How to Calculate for a Cost Function

by Larry Simmons; Updated September 26, 2017
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A cost function is an economic function used in manufacturing to aid in making production line decisions. The cost function covers the cost of producing an item, taking into account both the fixed costs of the production as well as the variable cost per unit. To calculate a cost function then requires complete knowledge of the inputs into production for accuracy. Once you calculate the cost function though, you can use for a direct comparison of the costs of producing multiple product lines, comparing the profitability of each to determine the best usage of manufacturing resources.

Items you will need

  • Production cost information
  • Calculator
Step 1

Examine the production process for the product that you’re manufacturing to determine the fixed costs for the production line. Fixed costs include those that you incur regardless of how many units you produce during the production period (for example: rent, buildings and machinery costs).

Step 2

Determine the variable costs for the period as well. These are the costs that change with a change in the amount of product output and include costs such as wages, raw materials and utilities. For ease of calculations, use a month as your calculation period.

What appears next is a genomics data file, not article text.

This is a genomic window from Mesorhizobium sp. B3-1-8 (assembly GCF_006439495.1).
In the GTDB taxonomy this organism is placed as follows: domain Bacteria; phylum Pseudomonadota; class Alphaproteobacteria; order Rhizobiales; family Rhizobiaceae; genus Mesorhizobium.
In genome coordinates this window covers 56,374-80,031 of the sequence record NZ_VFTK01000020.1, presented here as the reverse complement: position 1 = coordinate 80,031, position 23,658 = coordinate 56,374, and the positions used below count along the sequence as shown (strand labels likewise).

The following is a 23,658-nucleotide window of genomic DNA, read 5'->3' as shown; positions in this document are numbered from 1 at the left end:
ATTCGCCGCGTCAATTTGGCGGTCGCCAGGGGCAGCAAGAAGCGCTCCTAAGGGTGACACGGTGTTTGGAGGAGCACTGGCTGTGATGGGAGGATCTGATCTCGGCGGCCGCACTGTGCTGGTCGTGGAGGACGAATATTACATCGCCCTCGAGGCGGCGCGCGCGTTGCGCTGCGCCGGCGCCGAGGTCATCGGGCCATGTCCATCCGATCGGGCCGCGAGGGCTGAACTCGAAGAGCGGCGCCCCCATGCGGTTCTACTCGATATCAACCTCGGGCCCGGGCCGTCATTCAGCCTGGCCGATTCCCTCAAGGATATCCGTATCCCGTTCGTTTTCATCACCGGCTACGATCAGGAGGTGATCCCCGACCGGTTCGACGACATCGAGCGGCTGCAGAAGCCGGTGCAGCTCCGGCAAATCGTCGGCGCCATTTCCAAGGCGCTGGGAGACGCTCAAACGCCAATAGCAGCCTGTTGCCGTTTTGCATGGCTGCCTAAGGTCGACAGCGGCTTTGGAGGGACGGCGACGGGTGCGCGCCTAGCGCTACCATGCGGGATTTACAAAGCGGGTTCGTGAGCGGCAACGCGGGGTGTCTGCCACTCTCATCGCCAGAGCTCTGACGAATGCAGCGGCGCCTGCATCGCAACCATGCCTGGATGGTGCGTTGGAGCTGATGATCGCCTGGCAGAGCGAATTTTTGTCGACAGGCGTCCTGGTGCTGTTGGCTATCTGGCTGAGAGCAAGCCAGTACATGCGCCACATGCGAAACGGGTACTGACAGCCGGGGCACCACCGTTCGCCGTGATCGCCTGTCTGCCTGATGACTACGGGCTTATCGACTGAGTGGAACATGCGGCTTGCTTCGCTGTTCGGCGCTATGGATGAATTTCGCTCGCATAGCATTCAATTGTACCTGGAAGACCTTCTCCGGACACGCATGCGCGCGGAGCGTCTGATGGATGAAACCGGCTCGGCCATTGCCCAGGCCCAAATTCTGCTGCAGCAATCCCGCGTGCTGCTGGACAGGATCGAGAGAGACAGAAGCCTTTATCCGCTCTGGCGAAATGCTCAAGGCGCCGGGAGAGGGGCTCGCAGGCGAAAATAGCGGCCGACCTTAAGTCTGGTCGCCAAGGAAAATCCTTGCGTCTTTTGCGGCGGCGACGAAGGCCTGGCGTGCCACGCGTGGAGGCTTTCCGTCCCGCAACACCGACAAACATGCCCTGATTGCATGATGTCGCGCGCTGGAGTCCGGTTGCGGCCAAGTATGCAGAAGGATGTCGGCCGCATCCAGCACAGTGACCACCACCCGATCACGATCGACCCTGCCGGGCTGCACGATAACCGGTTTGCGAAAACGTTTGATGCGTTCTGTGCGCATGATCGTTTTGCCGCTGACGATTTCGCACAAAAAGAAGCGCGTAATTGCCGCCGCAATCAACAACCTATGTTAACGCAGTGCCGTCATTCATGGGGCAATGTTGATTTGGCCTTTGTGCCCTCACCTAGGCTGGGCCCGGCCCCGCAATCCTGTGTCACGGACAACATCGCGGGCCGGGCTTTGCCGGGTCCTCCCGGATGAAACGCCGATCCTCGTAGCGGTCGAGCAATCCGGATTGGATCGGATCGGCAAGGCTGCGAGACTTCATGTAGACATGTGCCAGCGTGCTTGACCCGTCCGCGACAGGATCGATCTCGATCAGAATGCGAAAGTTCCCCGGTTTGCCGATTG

Step 3

Count the number of units manufactured during the period.

Step 4

Divide the variable costs for the period by the number of units produced to determine the variable cost per unit.

Step 5

Calculate the cost function by multiplying the number of units you wish to determine the function for by the variable cost per unit and then adding the results to the fixed costs for the production period.

About the Author

Larry Simmons is a freelance writer and expert in the fusion of computer technology and business. He has a B.S. in economics, an M.S. in information systems, an M.S. in communications technology, as well as significant work towards an M.B.A. in finance. He's published several hundred articles with Demand Studios.

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